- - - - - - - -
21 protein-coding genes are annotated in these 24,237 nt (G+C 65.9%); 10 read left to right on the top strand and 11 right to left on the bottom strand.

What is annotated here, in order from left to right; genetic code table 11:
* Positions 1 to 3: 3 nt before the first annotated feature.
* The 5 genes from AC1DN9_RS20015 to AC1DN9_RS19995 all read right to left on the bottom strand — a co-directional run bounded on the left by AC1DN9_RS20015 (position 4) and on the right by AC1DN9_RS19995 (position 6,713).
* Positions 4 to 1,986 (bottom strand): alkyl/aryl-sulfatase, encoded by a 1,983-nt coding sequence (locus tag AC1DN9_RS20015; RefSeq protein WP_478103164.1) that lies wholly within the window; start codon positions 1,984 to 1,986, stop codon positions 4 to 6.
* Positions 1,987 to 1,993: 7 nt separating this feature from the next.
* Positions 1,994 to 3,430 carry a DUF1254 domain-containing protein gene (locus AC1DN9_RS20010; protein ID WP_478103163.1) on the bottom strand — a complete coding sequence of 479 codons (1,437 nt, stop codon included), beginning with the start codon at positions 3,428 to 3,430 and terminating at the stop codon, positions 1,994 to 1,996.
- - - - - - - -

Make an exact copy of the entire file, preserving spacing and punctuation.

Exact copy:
21 protein-coding genes are annotated in these 24,237 nt (G+C 65.9%); 10 read left to right on the top strand and 11 right to left on the bottom strand.

What is annotated here, in order from left to right; genetic code table 11:
* Positions 1 to 3: 3 nt before the first annotated feature.
* The 5 genes from AC1DN9_RS20015 to AC1DN9_RS19995 all read right to left on the bottom strand — a co-directional run bounded on the left by AC1DN9_RS20015 (position 4) and on the right by AC1DN9_RS19995 (position 6,713).
* Positions 4 to 1,986 (bottom strand): alkyl/aryl-sulfatase, encoded by a 1,983-nt coding sequence (locus tag AC1DN9_RS20015; RefSeq protein WP_478103164.1) that lies wholly within the window; start codon positions 1,984 to 1,986, stop codon positions 4 to 6.
* Positions 1,987 to 1,993: 7 nt separating this feature from the next.
* Positions 1,994 to 3,430 carry a DUF1254 domain-containing protein gene (locus AC1DN9_RS20010; protein ID WP_478103163.1) on the bottom strand — a complete coding sequence of 479 codons (1,437 nt, stop codon included), beginning with the start codon at positions 3,428 to 3,430 and terminating at the stop codon, positions 1,994 to 1,996.